Parishes urged to be on the lookout for email scams

BRAINTREE -- Last June, many people on the contact list of St. Stephen Parish in Framingham received emails claiming to come from the parish, asking the recipient to purchase a Google Play gift card as a present for someone and promising to pay them back.

One of the recipients, Osvaldo Calderon, who is in charge of media at the parish, knew that something was not right about this. He immediately notified the pastor and then contacted the parish office, confirming that it was not from any of the staff. They posted a warning about the fraudulent emails on the parish Facebook page, and at Calderon's suggestion, the parish created a new email with their own domain name.

Speaking to The Pilot on Nov. 5, Calderon said he thinks they did "pretty well" in handling the situation.

"I think if we didn't have fast turnaround communication between the parishioners and the parish, then people could have been affected by this," he said.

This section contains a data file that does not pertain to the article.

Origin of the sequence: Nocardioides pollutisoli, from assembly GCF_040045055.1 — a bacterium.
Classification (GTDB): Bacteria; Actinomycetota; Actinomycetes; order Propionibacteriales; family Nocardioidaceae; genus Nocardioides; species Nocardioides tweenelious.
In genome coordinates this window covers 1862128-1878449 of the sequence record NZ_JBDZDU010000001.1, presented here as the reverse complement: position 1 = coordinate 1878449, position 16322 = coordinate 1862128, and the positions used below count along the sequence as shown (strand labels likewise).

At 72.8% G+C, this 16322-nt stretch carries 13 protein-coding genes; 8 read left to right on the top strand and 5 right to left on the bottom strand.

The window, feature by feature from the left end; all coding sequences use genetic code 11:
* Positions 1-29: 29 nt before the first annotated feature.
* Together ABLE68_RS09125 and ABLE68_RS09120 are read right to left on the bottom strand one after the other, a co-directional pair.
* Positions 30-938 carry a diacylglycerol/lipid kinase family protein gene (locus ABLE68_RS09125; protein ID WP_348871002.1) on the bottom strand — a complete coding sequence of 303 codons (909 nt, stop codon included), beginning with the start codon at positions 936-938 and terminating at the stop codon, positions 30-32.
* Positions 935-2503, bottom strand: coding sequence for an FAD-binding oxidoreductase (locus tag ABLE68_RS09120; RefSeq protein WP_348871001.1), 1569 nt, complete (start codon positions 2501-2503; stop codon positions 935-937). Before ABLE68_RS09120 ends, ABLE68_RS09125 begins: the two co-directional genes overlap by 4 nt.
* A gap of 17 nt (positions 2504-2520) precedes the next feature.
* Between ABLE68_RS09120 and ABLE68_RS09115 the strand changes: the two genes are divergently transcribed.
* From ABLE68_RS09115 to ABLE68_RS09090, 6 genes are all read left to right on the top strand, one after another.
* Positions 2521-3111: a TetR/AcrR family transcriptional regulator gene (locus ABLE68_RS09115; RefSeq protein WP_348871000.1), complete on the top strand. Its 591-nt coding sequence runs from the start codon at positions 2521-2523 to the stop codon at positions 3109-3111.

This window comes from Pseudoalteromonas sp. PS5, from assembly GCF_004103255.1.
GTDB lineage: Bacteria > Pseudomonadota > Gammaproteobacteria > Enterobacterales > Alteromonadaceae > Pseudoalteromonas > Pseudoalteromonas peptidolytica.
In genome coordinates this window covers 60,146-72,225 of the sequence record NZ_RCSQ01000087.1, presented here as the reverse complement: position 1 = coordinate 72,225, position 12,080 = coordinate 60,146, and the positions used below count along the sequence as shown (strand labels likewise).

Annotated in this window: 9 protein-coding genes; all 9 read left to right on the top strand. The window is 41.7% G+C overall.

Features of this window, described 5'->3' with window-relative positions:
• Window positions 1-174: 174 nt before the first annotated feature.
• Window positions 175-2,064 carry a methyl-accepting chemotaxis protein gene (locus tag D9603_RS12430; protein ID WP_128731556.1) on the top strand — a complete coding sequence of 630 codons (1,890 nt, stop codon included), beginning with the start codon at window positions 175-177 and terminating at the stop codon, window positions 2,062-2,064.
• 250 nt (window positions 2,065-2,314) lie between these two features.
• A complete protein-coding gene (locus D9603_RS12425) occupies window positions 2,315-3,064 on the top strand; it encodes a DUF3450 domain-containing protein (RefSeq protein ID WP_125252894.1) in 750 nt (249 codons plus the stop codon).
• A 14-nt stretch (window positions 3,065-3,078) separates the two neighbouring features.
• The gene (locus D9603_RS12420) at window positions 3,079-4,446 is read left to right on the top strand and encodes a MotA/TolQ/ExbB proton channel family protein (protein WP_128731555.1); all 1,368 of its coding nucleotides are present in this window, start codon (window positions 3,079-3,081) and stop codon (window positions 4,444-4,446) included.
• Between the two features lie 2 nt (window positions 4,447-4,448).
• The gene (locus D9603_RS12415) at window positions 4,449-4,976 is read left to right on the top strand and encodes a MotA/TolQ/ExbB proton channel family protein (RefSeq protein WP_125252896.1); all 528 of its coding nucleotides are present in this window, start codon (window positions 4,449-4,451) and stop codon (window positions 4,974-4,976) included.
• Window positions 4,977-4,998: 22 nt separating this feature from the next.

At a time when Catholic organizations are using digital technology more than ever, it is important that parish leaders, volunteers, and members know how to recognize phishing scams. Hackers use these fraudulent emails, purporting to be from a reputable person or company, to trick recipients into sending them money, revealing personal information, or granting access to their computer files, website accounts, or bank accounts.